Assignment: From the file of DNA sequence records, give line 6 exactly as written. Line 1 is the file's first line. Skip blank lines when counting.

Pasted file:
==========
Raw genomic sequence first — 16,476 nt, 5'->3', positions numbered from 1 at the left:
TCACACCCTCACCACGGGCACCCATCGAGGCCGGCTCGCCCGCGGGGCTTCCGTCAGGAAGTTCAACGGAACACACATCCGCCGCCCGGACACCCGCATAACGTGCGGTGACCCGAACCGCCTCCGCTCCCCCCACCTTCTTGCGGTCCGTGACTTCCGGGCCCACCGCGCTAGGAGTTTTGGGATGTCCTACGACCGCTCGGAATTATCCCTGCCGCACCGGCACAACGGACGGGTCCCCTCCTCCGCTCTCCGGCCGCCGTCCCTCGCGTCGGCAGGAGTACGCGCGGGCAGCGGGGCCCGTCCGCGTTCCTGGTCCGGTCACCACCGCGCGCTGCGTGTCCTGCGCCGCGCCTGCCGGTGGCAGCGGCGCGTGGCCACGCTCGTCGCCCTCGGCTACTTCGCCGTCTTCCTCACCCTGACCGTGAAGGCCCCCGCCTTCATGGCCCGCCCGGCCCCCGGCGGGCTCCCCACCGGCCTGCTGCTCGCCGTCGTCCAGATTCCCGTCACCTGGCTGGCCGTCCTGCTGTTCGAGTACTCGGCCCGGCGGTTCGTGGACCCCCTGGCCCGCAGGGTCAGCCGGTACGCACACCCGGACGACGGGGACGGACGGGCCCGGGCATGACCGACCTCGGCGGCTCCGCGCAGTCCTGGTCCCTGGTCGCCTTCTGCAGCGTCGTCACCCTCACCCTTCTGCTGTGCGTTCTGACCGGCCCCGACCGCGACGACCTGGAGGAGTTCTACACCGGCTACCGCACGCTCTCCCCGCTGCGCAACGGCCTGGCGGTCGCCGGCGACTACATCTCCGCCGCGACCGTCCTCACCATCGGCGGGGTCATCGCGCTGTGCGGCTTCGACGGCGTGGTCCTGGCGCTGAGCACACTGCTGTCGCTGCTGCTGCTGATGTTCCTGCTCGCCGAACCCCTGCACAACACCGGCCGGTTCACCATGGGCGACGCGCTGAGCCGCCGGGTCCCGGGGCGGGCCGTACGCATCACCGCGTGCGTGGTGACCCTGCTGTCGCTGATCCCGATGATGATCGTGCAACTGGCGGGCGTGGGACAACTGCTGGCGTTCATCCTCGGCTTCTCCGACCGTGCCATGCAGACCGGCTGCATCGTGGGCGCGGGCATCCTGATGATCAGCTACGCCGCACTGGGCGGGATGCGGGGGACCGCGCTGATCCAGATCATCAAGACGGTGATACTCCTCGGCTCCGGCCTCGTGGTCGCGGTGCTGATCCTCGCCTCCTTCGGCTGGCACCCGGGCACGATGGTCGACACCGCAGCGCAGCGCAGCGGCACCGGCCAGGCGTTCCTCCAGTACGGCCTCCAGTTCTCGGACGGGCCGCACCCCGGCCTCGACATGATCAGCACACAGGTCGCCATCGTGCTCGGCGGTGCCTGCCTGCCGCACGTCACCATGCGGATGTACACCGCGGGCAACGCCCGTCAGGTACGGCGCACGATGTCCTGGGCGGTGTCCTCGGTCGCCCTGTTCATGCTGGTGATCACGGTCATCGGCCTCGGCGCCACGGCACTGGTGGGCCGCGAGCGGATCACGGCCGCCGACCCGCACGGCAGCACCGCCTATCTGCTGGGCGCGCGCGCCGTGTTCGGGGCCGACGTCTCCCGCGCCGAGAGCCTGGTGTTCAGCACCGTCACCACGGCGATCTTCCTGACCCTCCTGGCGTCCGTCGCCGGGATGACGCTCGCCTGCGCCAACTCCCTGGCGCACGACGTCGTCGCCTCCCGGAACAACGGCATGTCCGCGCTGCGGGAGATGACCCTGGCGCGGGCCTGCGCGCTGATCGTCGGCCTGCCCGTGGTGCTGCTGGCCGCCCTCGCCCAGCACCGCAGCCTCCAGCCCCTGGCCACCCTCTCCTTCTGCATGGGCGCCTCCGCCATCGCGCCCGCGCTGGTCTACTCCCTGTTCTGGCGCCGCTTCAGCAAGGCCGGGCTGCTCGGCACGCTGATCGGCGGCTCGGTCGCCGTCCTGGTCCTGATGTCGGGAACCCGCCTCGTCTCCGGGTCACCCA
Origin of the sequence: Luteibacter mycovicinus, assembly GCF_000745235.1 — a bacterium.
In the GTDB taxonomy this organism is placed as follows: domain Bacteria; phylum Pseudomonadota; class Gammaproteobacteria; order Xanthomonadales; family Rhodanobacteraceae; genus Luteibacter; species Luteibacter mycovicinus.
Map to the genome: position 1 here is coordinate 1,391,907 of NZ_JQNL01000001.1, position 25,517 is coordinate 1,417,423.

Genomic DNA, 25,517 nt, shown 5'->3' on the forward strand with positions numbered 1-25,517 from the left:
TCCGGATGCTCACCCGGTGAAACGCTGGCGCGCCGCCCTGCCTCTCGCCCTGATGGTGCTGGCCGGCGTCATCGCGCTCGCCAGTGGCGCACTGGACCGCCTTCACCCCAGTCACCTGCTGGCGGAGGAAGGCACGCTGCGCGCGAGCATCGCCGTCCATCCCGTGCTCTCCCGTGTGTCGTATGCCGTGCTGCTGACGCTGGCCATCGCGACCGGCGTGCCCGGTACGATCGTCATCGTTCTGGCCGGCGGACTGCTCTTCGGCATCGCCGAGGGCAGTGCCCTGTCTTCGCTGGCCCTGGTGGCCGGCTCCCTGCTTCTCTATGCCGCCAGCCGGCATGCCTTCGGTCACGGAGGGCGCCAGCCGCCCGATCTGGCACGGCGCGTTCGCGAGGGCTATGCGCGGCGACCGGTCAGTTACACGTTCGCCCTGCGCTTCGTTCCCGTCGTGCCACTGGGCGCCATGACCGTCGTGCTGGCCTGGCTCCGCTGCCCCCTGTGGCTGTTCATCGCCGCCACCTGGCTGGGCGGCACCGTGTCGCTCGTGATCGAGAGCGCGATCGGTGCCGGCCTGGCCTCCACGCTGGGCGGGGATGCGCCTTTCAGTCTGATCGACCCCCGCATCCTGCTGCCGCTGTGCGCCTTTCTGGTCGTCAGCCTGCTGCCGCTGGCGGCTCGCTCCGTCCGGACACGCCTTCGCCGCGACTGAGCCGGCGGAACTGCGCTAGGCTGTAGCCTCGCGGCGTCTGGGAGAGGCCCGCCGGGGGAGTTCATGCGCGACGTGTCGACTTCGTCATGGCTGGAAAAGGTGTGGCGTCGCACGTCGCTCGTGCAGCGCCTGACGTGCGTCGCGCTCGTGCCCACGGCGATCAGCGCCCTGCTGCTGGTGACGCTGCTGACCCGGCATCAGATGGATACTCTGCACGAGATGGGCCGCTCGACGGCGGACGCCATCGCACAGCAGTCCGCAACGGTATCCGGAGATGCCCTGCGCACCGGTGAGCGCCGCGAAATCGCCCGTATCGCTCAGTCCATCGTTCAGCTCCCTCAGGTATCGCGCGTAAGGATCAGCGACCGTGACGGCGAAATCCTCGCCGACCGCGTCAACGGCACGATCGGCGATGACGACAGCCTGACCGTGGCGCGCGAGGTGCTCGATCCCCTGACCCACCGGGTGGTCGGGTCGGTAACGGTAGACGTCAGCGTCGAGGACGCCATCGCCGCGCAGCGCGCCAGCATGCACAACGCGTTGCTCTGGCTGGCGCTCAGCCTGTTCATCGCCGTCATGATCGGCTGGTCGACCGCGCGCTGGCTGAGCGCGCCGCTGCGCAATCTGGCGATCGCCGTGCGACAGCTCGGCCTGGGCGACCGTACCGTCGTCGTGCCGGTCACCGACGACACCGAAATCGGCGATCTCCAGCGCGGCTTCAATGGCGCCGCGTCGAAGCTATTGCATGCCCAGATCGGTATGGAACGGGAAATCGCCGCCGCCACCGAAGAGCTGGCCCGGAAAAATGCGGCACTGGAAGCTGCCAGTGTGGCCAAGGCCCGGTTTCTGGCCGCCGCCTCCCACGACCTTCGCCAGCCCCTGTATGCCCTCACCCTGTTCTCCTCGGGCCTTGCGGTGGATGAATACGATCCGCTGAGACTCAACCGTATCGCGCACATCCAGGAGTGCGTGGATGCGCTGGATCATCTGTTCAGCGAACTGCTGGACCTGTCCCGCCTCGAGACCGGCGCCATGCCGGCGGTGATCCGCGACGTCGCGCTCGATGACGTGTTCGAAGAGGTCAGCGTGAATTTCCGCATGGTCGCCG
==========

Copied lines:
Genomic DNA, 25,517 nt, shown 5'->3' on the forward strand with positions numbered 1-25,517 from the left: